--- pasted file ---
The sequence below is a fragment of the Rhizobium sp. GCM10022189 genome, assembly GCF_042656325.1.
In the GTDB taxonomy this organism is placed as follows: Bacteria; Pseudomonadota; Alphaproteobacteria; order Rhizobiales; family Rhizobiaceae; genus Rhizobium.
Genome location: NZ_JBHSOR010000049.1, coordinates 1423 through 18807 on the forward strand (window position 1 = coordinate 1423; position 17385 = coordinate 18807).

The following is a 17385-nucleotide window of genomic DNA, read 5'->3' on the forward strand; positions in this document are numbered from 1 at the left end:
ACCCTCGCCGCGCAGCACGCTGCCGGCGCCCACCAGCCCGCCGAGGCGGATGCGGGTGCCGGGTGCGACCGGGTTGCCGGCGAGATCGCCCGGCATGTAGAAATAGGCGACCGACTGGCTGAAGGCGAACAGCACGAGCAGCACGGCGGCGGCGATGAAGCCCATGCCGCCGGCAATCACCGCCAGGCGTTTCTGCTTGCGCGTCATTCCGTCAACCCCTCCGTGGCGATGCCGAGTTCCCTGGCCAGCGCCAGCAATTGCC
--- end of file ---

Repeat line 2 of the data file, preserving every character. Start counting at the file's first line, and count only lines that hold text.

In the GTDB taxonomy this organism is placed as follows: Bacteria; Pseudomonadota; Alphaproteobacteria; order Rhizobiales; family Rhizobiaceae; genus Rhizobium.